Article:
The Blind Assassin by Margaret Atwood

February 2009

I started this book towards the end of 2007, but two other books intervened in my reading of it: The Interpretation of Murder, which I had to read for a book club, and Imperium, which I started reading because I needed a small book to take on a plane with me and then had to keep reading because I knew I would forget what was going on in it if I didn’t.

Though this was irritating (I only like to have one book on the go at any one time), it did remarkably little to spoil my enjoyment of The Blind Assassin. I can see why Atwood won the Booker Prize for this; it’s a beautifully constructed and written book, a slowly unfolding tale of the lives of two sisters, one of whom—Iris—is the compelling narrator. She is crotchety and acerbic, revealing poignant truths about aging and the nature of relationships both familial and amorous.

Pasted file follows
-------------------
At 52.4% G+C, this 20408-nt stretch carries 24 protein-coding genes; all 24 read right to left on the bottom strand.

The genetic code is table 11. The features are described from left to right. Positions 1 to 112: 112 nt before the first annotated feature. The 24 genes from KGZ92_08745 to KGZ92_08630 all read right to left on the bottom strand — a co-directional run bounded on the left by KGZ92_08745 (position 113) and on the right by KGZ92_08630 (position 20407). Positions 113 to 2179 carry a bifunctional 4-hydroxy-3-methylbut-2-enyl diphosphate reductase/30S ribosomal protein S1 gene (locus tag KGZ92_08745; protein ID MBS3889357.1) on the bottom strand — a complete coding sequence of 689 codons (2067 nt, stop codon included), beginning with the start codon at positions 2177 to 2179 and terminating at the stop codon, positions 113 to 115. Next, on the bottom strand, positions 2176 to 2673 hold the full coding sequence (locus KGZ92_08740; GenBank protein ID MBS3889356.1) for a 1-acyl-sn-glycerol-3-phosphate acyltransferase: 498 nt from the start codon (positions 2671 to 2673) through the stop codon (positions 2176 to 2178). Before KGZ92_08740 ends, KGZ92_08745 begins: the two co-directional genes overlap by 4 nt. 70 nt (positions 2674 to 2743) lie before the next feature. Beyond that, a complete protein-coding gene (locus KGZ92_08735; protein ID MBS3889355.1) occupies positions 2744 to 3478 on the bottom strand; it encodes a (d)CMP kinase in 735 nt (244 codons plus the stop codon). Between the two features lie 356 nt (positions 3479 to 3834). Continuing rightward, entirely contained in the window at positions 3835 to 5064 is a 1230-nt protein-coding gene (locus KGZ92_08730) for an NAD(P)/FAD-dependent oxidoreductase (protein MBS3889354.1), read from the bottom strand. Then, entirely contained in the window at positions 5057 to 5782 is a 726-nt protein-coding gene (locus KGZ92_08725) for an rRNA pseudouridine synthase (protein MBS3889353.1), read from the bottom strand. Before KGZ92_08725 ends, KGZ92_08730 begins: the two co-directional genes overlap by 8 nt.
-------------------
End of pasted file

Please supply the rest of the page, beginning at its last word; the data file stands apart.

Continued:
I think The Blind Assassin has some spiritual kinship with Atonement, both in its narrative within a narrative and its themes of betrayal and loss. And like Atonement, I found it moving to the point of being harrowing—and all the more wonderful for it. It’s perceptive, gripping, affecting, and fabulous.

Further reading…